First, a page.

"It was really never a consideration," he said. "I felt like my best bet to have any kind of future in racing was to be where I was at. When I was at the point of not knowing what I was going to do, I was content to stay patient. I felt like if I just sat tight there, and just did what I needed to do and made the most of the races I did do, if I wasn't doing much next year, if that had been the case, that's all I can do. I feel like I'm at the best place I could possibly be. My personal opinion, I don’t feel like I could be aligned with a better group of people. So hopefully this is where I can stay for my career."
Elliott turned 18 this past Nov. 28, making him eligible for competition in the Nationwide Series. His car number, 9, is the one his father Bill used for much of his career at NASCAR's top level, including the 1988 campaign when he won the championship.
"No doubt, the historical element of this is pretty cool," Earnhardt Jr. said. "Bill Elliott is certainly one of the greats. I've always looked up to him. He had some great battles with my dad. Certainly, The Winston in 1987 is an all-time favorite. It was probably some of the hardest racing you'll see, and it's fun to watch even today. I think there are a lot of Elliott fans and Earnhardt fans that will take interest in Chase's career and support him 100 percent."
Elliott will be part of a JRM team that will field two full-time Nationwide entries for 2014, joined by Smith and his new crew chief Ryan Pemberton. There will also be two part-time teams, a No. 5 with driver Kevin Harvick and crew chief Ernie Cope, and a No. 88 with Earnhardt. Miller called it "the strongest lineup we’ve put on the track since we started racing full-time in 2006."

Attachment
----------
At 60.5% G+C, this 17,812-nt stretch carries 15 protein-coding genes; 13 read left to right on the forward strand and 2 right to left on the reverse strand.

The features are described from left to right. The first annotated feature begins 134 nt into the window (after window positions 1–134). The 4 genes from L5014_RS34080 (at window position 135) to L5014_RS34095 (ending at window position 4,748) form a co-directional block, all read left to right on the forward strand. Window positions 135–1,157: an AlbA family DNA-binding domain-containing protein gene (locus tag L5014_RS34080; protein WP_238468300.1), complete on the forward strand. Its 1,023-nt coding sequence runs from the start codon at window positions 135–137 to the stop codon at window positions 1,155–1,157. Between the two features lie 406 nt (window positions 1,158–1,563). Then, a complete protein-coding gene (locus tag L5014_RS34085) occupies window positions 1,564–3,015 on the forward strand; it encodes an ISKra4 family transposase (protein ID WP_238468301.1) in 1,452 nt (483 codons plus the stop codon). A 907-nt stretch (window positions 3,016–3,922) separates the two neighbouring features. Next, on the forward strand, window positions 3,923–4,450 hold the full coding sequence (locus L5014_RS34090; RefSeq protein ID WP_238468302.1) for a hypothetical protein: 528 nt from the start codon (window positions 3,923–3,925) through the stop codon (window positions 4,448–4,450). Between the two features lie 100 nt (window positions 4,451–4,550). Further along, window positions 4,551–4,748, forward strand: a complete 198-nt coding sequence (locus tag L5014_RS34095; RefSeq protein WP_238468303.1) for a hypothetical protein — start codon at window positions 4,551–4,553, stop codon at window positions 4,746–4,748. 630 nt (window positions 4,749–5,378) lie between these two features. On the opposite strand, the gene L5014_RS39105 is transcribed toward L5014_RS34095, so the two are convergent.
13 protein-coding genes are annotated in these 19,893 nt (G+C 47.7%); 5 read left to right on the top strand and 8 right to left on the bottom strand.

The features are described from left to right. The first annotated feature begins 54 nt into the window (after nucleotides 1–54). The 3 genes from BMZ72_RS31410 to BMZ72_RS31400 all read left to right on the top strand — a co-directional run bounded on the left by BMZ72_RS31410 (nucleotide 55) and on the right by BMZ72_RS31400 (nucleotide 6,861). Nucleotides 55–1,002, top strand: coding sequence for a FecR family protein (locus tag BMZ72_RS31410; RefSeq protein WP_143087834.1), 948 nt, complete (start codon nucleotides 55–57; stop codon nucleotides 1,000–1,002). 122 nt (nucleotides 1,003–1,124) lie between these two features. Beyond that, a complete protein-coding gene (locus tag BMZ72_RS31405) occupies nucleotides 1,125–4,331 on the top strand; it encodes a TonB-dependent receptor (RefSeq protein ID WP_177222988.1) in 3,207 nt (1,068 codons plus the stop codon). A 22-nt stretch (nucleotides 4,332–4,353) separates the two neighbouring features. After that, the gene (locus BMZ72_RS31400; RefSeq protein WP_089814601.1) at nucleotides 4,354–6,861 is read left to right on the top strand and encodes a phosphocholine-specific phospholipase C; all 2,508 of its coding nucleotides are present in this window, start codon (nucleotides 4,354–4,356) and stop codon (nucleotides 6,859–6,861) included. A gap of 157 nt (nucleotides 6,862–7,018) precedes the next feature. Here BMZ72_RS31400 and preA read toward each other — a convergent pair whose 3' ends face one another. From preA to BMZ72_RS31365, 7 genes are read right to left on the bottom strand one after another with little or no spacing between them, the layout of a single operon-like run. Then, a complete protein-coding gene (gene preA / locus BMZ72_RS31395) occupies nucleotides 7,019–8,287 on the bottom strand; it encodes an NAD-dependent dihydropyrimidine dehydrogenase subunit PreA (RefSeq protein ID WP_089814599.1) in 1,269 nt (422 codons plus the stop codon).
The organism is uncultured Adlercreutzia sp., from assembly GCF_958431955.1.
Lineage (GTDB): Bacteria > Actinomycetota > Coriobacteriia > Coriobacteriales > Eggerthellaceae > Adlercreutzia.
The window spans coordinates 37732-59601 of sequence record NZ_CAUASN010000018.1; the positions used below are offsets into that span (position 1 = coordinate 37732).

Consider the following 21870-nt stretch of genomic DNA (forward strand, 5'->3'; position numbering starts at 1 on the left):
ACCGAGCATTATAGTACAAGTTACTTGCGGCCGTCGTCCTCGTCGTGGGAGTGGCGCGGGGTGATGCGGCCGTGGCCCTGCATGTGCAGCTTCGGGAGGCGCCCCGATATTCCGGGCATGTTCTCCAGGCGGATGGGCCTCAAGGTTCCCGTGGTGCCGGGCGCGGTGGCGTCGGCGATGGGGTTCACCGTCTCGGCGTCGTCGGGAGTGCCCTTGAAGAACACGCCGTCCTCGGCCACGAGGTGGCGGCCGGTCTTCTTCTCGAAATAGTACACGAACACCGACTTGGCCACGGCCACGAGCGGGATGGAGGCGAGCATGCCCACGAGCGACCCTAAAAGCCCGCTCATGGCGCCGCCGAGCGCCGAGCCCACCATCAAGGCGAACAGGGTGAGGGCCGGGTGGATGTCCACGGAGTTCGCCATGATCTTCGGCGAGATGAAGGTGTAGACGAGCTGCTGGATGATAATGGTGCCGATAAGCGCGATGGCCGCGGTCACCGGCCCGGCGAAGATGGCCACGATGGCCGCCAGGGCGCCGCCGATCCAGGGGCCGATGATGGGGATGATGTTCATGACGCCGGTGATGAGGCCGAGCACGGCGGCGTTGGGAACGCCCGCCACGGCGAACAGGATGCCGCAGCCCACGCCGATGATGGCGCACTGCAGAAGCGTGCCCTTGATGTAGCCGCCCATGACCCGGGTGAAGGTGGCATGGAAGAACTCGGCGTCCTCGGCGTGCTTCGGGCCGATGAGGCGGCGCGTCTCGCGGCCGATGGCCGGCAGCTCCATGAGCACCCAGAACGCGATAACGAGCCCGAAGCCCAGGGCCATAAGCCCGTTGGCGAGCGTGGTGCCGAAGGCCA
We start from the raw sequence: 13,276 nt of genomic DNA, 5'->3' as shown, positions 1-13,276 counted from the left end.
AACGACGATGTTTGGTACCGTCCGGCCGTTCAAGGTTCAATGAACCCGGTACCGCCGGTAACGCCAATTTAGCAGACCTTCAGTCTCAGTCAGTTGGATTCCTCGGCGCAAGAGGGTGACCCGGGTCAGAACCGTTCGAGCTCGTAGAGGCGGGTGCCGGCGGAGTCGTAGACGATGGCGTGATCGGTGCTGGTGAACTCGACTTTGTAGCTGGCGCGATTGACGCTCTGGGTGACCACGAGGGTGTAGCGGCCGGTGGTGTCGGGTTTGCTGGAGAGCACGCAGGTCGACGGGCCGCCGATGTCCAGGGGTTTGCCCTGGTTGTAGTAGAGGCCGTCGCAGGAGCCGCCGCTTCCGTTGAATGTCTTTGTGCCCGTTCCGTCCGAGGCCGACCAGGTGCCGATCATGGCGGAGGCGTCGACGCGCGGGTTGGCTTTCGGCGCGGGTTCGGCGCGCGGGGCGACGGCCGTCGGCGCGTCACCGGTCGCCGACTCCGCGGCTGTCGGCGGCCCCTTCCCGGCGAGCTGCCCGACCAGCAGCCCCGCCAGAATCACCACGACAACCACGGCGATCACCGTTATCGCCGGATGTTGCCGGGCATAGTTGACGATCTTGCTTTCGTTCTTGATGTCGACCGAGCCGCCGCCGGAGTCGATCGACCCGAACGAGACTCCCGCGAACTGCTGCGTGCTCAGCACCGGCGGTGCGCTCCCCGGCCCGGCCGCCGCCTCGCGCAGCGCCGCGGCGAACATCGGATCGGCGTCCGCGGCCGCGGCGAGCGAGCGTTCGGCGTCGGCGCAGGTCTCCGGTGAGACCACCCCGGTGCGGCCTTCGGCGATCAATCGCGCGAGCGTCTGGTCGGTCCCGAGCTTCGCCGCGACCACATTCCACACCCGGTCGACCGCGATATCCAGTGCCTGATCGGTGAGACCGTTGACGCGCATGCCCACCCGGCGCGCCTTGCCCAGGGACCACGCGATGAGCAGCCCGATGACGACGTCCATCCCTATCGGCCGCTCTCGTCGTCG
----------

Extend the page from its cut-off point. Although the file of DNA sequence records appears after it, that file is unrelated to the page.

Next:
For Elliott, it will bring a transition -- this week's test at Daytona will mark the first time he's ever driven a Nationwide car. And with just nine Truck Series starts to his name, he'll be seeing many national series tracks for the first time. He does have the luxury of having tested Sprint Cup cars a few times, and said he and Ives have other Nationwide tests planned beyond Daytona before the season begins.
"Going to these new places, there's going to be a learning curve," Elliott said. "Learning these race cars is going to be new. Running a full year and having this opportunity -- it's all new. It's all new to me. It's definitely not going to be easy, nobody said it's going to be. You're racing with the best of the best on a lot of weekends, and it's going to be a tough year, but it's going to be a lot of fun."
Still, Earnhardt is bullish on his new driver.
"Chase has been extremely successful, and I think the Nationwide Series is only a short step for him," he said. "With the infrastructure we have at JR Motorsports and our close-working partnership with Hendrick Motorsports, we have every opportunity to continue Chase's development as a driver while contending for a championship. He's that good."
These days, he's also relieved. Elliott said he was working in the family's race shop with his dad a few weeks ago when his mother told them the phone call had just come informing them the Nationwide deal had been sealed.
"You really don’t know that everything's going to come together until something's signed," he said. "But really, just a few weeks ago, we just found out that everything was a go and everything was going to move forward. I've been anxiously awaiting today, and Daytona as well."